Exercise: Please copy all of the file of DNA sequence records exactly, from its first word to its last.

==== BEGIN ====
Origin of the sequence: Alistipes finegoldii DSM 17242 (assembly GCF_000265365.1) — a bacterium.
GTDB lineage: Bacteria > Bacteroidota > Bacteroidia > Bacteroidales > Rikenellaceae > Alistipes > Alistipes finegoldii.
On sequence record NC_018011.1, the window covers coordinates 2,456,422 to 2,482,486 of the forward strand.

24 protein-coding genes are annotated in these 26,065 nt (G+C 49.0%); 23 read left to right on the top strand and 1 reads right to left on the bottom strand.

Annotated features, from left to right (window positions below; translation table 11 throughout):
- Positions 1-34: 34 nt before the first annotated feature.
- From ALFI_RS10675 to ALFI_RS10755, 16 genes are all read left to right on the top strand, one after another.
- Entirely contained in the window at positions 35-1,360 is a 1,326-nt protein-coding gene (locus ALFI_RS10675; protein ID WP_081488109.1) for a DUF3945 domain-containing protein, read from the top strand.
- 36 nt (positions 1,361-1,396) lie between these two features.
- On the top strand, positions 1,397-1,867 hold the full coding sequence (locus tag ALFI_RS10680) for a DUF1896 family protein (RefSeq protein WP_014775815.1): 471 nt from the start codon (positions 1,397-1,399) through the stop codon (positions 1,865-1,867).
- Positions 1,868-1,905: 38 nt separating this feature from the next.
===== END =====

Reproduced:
Origin of the sequence: Alistipes finegoldii DSM 17242 (assembly GCF_000265365.1) — a bacterium.
GTDB lineage: Bacteria > Bacteroidota > Bacteroidia > Bacteroidales > Rikenellaceae > Alistipes > Alistipes finegoldii.
On sequence record NC_018011.1, the window covers coordinates 2,456,422 to 2,482,486 of the forward strand.

24 protein-coding genes are annotated in these 26,065 nt (G+C 49.0%); 23 read left to right on the top strand and 1 reads right to left on the bottom strand.

Annotated features, from left to right (window positions below; translation table 11 throughout):
- Positions 1-34: 34 nt before the first annotated feature.
- From ALFI_RS10675 to ALFI_RS10755, 16 genes are all read left to right on the top strand, one after another.
- Entirely contained in the window at positions 35-1,360 is a 1,326-nt protein-coding gene (locus ALFI_RS10675; protein ID WP_081488109.1) for a DUF3945 domain-containing protein, read from the top strand.
- 36 nt (positions 1,361-1,396) lie between these two features.
- On the top strand, positions 1,397-1,867 hold the full coding sequence (locus tag ALFI_RS10680) for a DUF1896 family protein (RefSeq protein WP_014775815.1): 471 nt from the start codon (positions 1,397-1,399) through the stop codon (positions 1,865-1,867).
- Positions 1,868-1,905: 38 nt separating this feature from the next.